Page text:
By Julianne Paholski
An old boyfriend came courting. I was standing in Grandma’s breezeway, looking out over the yard, and he came walking down the side street from the cemetery. Everything was still and overcast, humid, as if there might be a storm.
He looked as I remembered, the one time I’ve seen him since high school: middle-aged heaviness, hair long and curly. He was wearing weird round little glasses, as if trying to resemble James Joyce.
He was tired, so I let him lie down on the bed I always slept on, at Gram’s, but I didn’t lie down with him. I sat in the corner, at the desk.
It was August, almost September. The second summer of COVID. He said it would be good if we got married.
Then I was outside again, walking down the driveway. I walked across the street and into the yard of Grandma’s neighbor, the shut-in, the hoarder. I held out my cupped hand, whether praying or checking for rain I’m not sure. I thought, he’s right, I should marry him, because I am fifty and he’s known me all these years.
But how dare he just assume. I understood that I had to stand up to him, because this was why he had loved me, in high school. Back then – when “boyfriend” meant shared intellectual interests in choir and piano – he was pompous, flame-haired, mortifying. He studied Latin and played Dungeons & Dragons. I had been kissed once (by a tall dark stranger, no less). I knew kissing was never going to happen between us.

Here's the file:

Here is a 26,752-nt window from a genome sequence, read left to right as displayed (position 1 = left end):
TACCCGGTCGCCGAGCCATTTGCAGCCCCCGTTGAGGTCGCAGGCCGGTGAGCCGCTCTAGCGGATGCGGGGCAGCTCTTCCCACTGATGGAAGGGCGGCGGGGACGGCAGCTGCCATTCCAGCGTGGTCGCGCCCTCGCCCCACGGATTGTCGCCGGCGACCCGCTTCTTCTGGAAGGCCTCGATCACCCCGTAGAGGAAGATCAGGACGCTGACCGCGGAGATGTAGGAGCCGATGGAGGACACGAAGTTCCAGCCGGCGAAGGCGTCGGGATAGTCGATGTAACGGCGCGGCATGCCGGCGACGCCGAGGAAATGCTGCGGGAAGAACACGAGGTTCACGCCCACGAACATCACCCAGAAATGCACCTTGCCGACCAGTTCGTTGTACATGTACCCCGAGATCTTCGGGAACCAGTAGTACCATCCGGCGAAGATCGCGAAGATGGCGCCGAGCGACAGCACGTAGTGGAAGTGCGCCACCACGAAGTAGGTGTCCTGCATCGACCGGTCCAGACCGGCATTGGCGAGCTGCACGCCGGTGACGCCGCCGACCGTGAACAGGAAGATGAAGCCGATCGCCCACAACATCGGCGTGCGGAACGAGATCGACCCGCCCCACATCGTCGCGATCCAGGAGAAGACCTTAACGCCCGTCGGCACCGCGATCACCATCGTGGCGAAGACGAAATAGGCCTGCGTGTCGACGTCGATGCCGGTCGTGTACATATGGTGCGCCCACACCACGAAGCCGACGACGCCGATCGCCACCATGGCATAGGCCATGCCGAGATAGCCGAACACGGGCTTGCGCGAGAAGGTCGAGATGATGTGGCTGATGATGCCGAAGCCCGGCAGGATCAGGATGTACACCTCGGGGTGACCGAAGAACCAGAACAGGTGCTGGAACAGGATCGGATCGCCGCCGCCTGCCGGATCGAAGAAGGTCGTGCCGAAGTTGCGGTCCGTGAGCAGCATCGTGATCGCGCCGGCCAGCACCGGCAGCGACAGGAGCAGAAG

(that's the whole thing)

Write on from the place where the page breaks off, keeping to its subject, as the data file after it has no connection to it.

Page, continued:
Back in the bedroom, I asked what he expected. Did he think I would just up and marry him, perhaps in October?
He replied, Not in October. In the summer of 2022.
I turned away, silently enraged at his gall. A plan bloomed in my mind. In January of 2022, I would call him, for a booty call, to find out if we had sexual chemistry. We wouldn’t be able to marry, without it.
I smiled to myself. That would fix him.
The sky was still dark, with stars, which meant it wasn’t time to get up. At this time of year – back to school – six thirty comes when the sky is half light. Not like midsummer, when the birds begin screaming for attention at four.
I felt at peace, still floating in the sensibility and correctness of the booty call. My daughter was asleep beside me, her legs across my stomach. The animal warmth of body heat, in the hours before dawn, makes me sleep hard and dream hard.
Only with that thought did my mind start to unhook, and I realized: the booty call plan was a dream. I’d been dreaming about Cabot, again, for like the third time this summer.
I gently pushed my girl’s legs off me and fanned up the blankets, to dispel some of the heat.